ELECTION 2017: Your questions to Julia Cambridge (Lib Dem)

Julia Cambridge (LibDem)
Julia Cambridge (LibDem)
Have your say

We asked our readers to submit questions to be answered by all six candidates for the South Holland and the Deepings seat. Julia’s answers are below...

1 - Mrs Sue Croucher

I have been a carer most of my life and know from personal experience just how hard this role can be. I would like to ask the candidates how they will address the problem of the 700k+ children under the age of 16 who are currently carers for family members, distorting their childhood, and placing a huge burden on such young shoulders. I understand they receive no financial compensation, and very little support from government agencies. They are therefore working for free, an easy opt out for Parliament.

JC: For all of their valuable service, our dedicated young carers are vulnerable to poverty, health problems and disruptions to their education. As a group young carers miss out on many programs designed to assist young people that need help. If elected, I will campaign to include young carers on the list of groups eligible for the Pupil Premium, and by increasing the amount people can earn before losing Carer’s Allowance from £110 to £150 a week, while reducing the number of hours’ care per week required to qualify, we will reduce the number of young people who become carers.

2 - Nita Attwood and Christine Ayliffe

Theresa May stated that she is willing to repeal the Fox Hunting ban. How do the other parties feel about this? This law is surely for the few (elite landowners only) and not the many. My friends and I are beginning to doubt our allegiances to the Tory Party if this becomes law.

JC: While in Government, the Liberal Democrats repeatedly resisted every attempt by the Conservatives to relax the ban on fox hunting. Any attempts by the Conservatives to reopen the issue of hunting will be met with the strictest resistance from the Liberal Democrats. I am in complete accord with my party’s position on fox hunting and am proud of our record of resistance against all attempts to bring back fox hunting.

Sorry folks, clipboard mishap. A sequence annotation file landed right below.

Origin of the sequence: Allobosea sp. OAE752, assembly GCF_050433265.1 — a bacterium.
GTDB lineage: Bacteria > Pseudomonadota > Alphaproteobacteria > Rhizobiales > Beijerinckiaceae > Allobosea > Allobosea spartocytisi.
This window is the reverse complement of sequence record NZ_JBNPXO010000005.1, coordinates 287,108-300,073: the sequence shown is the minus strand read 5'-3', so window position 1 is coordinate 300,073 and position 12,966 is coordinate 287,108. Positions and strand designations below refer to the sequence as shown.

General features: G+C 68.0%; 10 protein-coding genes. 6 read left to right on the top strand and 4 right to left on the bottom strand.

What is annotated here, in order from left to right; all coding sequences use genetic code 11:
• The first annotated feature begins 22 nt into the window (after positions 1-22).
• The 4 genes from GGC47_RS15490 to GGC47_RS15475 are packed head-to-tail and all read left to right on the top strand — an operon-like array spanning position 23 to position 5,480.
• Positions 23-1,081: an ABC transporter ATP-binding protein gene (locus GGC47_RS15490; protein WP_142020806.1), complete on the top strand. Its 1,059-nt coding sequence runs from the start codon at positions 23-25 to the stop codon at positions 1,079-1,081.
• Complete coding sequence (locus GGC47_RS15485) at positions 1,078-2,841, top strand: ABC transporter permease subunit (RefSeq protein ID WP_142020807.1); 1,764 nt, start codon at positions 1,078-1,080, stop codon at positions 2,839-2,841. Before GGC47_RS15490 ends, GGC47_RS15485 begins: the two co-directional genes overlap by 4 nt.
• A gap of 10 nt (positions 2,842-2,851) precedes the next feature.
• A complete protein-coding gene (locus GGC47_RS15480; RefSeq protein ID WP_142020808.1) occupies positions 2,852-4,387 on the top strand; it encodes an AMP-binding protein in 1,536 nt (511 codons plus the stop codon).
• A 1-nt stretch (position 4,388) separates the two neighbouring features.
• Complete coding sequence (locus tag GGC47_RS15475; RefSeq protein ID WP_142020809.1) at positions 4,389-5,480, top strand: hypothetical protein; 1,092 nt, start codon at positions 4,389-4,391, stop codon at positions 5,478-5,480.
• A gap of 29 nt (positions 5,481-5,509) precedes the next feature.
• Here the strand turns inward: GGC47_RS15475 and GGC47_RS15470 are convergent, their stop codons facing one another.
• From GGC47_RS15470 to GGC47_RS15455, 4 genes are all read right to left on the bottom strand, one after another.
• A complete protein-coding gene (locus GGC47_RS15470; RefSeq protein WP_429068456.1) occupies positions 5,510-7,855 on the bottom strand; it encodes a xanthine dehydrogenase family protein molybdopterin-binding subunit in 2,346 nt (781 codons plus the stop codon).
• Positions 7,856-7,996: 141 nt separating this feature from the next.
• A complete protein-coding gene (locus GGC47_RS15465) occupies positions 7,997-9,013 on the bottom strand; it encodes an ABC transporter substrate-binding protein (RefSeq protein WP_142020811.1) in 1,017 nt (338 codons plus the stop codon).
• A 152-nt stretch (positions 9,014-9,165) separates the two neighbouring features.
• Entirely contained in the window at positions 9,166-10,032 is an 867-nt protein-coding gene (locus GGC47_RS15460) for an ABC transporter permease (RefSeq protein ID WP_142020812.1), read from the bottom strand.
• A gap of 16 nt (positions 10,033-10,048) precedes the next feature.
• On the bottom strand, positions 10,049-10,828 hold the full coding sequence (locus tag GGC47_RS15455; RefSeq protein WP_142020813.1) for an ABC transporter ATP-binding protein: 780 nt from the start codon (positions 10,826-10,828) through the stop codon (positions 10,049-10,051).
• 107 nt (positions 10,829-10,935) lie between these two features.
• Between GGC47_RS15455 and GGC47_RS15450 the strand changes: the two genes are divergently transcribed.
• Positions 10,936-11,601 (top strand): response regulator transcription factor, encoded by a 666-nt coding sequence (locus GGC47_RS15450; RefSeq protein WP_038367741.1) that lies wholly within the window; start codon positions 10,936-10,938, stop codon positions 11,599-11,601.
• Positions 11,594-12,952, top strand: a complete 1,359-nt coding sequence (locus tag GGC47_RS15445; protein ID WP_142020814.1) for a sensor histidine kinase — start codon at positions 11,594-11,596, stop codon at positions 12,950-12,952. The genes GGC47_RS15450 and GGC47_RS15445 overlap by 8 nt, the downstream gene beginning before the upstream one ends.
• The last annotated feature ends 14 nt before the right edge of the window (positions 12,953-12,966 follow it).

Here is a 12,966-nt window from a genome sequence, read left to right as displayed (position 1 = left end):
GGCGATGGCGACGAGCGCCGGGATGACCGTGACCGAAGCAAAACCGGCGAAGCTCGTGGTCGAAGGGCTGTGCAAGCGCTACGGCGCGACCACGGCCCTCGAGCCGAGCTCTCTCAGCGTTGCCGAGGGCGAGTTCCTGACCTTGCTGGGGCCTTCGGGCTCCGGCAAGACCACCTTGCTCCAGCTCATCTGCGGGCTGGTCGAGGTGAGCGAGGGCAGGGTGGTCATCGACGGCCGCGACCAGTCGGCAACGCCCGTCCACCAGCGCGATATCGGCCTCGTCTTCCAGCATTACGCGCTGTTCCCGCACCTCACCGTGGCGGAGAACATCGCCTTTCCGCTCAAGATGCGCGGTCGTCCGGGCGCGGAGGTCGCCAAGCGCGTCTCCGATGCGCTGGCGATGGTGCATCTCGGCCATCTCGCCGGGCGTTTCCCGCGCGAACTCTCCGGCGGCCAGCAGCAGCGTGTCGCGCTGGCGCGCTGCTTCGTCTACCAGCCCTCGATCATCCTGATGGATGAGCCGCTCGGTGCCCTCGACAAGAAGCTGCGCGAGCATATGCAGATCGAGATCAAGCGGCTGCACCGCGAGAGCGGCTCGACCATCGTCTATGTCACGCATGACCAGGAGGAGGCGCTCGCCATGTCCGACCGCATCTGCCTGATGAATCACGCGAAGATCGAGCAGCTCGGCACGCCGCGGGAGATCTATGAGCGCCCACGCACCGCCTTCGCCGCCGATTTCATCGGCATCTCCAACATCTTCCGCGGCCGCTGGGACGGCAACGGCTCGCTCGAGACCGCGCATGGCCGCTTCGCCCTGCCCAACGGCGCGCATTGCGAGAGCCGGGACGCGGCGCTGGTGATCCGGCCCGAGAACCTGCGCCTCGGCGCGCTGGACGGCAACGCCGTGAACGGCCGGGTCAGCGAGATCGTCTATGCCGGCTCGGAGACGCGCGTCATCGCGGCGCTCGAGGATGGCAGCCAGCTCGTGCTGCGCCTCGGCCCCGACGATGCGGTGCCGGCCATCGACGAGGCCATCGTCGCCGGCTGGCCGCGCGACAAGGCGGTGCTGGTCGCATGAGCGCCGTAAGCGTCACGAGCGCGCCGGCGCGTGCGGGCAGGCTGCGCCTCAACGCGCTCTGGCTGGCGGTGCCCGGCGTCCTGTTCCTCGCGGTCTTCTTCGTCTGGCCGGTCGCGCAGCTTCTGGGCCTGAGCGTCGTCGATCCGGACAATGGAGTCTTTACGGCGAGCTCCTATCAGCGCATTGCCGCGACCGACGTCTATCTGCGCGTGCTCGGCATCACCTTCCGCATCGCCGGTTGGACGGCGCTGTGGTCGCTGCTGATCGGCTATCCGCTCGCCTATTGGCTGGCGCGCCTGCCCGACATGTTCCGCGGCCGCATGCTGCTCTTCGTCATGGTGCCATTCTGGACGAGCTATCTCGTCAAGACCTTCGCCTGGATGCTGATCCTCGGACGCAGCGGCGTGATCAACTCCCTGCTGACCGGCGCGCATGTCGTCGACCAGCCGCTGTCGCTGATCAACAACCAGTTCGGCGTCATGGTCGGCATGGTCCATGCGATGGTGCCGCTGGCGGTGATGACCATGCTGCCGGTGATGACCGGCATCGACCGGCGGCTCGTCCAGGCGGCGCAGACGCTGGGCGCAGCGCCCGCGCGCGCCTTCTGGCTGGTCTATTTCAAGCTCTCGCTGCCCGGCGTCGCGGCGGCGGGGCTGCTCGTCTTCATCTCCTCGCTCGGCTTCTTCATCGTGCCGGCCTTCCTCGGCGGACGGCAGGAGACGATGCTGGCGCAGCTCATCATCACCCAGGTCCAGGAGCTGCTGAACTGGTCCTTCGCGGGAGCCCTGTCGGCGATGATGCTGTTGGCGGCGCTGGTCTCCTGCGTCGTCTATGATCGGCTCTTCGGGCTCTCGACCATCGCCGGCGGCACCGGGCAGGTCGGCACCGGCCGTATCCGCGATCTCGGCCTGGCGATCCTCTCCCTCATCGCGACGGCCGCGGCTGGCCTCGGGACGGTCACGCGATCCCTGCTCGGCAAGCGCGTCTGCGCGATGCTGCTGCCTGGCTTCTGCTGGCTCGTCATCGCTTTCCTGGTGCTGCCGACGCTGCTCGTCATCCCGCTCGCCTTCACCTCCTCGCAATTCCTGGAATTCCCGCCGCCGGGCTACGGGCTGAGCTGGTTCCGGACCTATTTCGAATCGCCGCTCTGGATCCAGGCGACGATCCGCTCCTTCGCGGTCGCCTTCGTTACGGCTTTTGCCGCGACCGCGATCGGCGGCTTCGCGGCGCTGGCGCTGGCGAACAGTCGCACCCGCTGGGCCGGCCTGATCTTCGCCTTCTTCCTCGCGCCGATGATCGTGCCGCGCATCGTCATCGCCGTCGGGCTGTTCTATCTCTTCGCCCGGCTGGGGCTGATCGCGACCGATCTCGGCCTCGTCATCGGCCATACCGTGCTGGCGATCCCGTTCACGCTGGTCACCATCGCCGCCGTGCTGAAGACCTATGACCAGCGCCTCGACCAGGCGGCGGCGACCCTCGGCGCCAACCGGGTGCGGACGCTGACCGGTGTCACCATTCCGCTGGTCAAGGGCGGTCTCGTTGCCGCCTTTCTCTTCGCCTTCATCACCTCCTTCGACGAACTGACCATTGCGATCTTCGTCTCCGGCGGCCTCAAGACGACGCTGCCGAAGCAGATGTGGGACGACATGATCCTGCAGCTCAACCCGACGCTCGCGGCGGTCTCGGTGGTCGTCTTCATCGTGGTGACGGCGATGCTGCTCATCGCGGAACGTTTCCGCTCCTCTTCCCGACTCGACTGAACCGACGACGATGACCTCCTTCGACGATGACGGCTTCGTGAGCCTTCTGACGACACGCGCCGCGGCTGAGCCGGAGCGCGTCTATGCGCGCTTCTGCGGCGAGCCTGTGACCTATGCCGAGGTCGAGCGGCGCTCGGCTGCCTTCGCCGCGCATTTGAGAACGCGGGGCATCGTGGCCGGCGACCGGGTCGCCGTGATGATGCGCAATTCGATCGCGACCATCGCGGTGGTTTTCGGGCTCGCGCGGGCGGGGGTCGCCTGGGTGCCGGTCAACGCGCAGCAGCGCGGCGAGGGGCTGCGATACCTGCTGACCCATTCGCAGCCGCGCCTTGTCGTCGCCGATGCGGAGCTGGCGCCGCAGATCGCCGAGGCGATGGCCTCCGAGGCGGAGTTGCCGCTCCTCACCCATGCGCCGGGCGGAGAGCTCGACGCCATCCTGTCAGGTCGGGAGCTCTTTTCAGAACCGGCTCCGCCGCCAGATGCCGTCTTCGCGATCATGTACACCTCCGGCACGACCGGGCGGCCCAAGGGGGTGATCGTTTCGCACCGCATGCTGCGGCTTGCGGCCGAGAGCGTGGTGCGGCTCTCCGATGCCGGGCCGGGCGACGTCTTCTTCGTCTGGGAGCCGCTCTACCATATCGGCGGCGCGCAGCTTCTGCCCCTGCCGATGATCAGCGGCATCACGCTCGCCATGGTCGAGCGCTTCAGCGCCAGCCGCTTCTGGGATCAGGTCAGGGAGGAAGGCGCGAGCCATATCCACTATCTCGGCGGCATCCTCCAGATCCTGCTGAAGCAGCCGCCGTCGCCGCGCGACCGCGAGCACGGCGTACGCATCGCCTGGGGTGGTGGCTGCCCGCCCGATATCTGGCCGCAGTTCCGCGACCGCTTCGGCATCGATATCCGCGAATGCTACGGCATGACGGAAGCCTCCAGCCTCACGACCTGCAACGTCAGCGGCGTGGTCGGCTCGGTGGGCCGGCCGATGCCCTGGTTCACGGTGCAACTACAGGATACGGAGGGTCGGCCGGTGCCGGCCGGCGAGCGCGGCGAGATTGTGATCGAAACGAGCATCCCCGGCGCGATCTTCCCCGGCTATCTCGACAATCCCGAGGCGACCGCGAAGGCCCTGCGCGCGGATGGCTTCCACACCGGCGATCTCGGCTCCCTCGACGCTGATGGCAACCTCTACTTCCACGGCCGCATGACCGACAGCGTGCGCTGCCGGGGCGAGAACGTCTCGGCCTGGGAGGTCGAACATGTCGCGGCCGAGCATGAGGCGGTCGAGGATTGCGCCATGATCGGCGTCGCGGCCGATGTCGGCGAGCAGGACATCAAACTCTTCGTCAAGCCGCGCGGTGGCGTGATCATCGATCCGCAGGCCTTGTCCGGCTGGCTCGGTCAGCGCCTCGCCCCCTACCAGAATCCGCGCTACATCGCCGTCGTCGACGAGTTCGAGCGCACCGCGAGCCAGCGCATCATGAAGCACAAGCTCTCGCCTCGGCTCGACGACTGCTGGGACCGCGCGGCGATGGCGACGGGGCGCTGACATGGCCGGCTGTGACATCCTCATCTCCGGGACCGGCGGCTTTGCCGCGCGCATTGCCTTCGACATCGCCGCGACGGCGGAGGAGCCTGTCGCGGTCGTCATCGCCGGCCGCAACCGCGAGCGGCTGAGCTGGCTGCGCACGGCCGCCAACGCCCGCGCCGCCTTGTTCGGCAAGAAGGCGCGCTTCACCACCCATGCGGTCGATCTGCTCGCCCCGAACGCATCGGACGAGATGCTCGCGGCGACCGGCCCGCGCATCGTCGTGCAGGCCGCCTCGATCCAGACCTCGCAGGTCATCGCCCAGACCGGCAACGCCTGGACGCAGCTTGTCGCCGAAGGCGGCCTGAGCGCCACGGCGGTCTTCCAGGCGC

3 - Roly Hare

What are you able to bring to the table in support of a greater and improved railway link to the people of South Holland, bearing in mind that the franchise is due for renewal in near future and that a huge amount of money has already been spent in modernisation of the network to allow 24 hour access for freight?

JC: Linconshire has become a forgotten corner of the rail network, with poor and infrequent services. We will be pressing for the new franchise to include a regular hourly service between Lincoln, Spalding and Peterborough from early morning to late evening, including Sundays, with good connections to outward services. We support local residents’ campaigns to re-open stations such as Donnington and Littleworth (Deeping St Nicholas), to provide better accessibility and reduce reliance on cars. We are also keen to see as much freight as possible transferred to the railways, to reduce heavy lorry traffic on local roads.

4 - Paul Poll

Why should low earners pay tax so a government can give subsidies to farmers so they can pay exorbitant rents to rich landlords?

JC: If elected, I will join the other Liberal Democrats in parliament to reform agriculture subsidies. We will rebalance away from direct subsidies and focus on effective land management to would ensure that smaller farms are protected while the power of large landowners over them is diminished. We will deliver a more localised agriculture policy overall, as well as provide more support and fairness for businesses further up the supply chain, ensuring that farmers receive a fair price.

5 - Andrew MacDonald

Given the increasing number of candidates that don’t live within the constituency, isn’t legislation prohibiting such applicants overdue as they can hardly best represent local opinion?

JC: I disagree that it should be mandatory for candidates to live within the constituency.